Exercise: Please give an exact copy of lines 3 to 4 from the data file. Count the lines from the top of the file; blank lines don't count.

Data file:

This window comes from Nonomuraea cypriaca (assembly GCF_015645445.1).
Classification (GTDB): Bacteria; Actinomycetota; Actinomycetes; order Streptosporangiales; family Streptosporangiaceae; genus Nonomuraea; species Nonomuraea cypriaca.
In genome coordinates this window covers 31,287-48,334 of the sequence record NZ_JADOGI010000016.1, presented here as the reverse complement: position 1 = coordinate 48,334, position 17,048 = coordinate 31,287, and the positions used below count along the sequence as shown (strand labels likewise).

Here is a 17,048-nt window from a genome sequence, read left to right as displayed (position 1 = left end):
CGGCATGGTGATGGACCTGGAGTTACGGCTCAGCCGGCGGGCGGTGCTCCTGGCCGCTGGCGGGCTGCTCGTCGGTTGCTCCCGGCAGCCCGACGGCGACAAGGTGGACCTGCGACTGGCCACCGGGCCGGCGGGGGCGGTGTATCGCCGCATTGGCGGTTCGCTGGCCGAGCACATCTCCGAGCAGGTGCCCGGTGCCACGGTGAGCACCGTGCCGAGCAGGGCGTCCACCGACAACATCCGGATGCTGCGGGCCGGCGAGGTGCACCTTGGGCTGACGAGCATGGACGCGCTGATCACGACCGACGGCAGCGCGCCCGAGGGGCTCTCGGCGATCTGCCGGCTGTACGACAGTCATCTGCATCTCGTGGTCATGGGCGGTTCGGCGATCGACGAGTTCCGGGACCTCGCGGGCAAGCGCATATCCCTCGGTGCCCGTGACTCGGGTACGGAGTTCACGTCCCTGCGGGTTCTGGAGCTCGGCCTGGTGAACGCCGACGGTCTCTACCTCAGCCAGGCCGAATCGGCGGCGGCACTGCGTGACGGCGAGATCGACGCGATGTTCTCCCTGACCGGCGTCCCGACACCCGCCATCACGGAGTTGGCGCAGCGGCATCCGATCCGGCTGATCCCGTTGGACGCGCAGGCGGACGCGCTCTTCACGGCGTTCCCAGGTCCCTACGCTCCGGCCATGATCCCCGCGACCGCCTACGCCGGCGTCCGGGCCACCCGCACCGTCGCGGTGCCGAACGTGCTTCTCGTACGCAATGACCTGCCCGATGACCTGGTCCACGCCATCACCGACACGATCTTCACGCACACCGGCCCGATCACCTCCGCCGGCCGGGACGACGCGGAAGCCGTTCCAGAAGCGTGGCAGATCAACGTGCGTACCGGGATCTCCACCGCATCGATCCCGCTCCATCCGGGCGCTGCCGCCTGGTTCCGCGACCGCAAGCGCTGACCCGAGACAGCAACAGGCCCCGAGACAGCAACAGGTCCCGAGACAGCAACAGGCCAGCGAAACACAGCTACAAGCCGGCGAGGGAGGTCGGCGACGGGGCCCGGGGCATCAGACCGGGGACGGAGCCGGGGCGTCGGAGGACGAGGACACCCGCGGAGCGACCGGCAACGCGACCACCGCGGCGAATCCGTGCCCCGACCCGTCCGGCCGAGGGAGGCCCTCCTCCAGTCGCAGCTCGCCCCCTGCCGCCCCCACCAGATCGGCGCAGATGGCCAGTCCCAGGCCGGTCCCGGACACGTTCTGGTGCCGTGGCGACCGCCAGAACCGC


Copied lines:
In genome coordinates this window covers 31,287-48,334 of the sequence record NZ_JADOGI010000016.1, presented here as the reverse complement: position 1 = coordinate 48,334, position 17,048 = coordinate 31,287, and the positions used below count along the sequence as shown (strand labels likewise).

Here is a 17,048-nt window from a genome sequence, read left to right as displayed (position 1 = left end):